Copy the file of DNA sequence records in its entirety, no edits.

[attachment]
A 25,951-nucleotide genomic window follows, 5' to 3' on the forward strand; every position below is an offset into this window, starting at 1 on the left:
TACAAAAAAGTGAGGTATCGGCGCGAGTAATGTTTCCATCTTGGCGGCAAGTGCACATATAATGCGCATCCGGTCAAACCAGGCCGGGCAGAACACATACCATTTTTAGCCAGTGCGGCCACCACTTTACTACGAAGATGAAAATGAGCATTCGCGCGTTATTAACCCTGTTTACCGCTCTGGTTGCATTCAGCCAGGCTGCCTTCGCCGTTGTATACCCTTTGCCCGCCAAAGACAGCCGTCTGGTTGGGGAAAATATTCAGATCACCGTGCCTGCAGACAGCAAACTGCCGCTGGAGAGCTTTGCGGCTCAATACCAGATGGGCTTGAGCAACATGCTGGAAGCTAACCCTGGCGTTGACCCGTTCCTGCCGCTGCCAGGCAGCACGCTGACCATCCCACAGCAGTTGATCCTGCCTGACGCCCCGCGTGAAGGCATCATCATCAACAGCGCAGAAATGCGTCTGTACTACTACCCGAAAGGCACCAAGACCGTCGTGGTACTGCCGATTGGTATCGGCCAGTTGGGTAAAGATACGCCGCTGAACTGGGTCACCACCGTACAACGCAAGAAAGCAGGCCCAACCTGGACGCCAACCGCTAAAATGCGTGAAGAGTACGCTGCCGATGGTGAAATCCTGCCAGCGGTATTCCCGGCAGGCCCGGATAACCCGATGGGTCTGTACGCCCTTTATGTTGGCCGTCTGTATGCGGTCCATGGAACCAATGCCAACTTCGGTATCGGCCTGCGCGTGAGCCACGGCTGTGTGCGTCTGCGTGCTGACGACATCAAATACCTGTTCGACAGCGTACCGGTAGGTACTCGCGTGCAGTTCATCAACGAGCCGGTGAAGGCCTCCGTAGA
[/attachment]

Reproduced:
A 25,951-nucleotide genomic window follows, 5' to 3' on the forward strand; every position below is an offset into this window, starting at 1 on the left:
TACAAAAAAGTGAGGTATCGGCGCGAGTAATGTTTCCATCTTGGCGGCAAGTGCACATATAATGCGCATCCGGTCAAACCAGGCCGGGCAGAACACATACCATTTTTAGCCAGTGCGGCCACCACTTTACTACGAAGATGAAAATGAGCATTCGCGCGTTATTAACCCTGTTTACCGCTCTGGTTGCATTCAGCCAGGCTGCCTTCGCCGTTGTATACCCTTTGCCCGCCAAAGACAGCCGTCTGGTTGGGGAAAATATTCAGATCACCGTGCCTGCAGACAGCAAACTGCCGCTGGAGAGCTTTGCGGCTCAATACCAGATGGGCTTGAGCAACATGCTGGAAGCTAACCCTGGCGTTGACCCGTTCCTGCCGCTGCCAGGCAGCACGCTGACCATCCCACAGCAGTTGATCCTGCCTGACGCCCCGCGTGAAGGCATCATCATCAACAGCGCAGAAATGCGTCTGTACTACTACCCGAAAGGCACCAAGACCGTCGTGGTACTGCCGATTGGTATCGGCCAGTTGGGTAAAGATACGCCGCTGAACTGGGTCACCACCGTACAACGCAAGAAAGCAGGCCCAACCTGGACGCCAACCGCTAAAATGCGTGAAGAGTACGCTGCCGATGGTGAAATCCTGCCAGCGGTATTCCCGGCAGGCCCGGATAACCCGATGGGTCTGTACGCCCTTTATGTTGGCCGTCTGTATGCGGTCCATGGAACCAATGCCAACTTCGGTATCGGCCTGCGCGTGAGCCACGGCTGTGTGCGTCTGCGTGCTGACGACATCAAATACCTGTTCGACAGCGTACCGGTAGGTACTCGCGTGCAGTTCATCAACGAGCCGGTGAAGGCCTCCGTAGA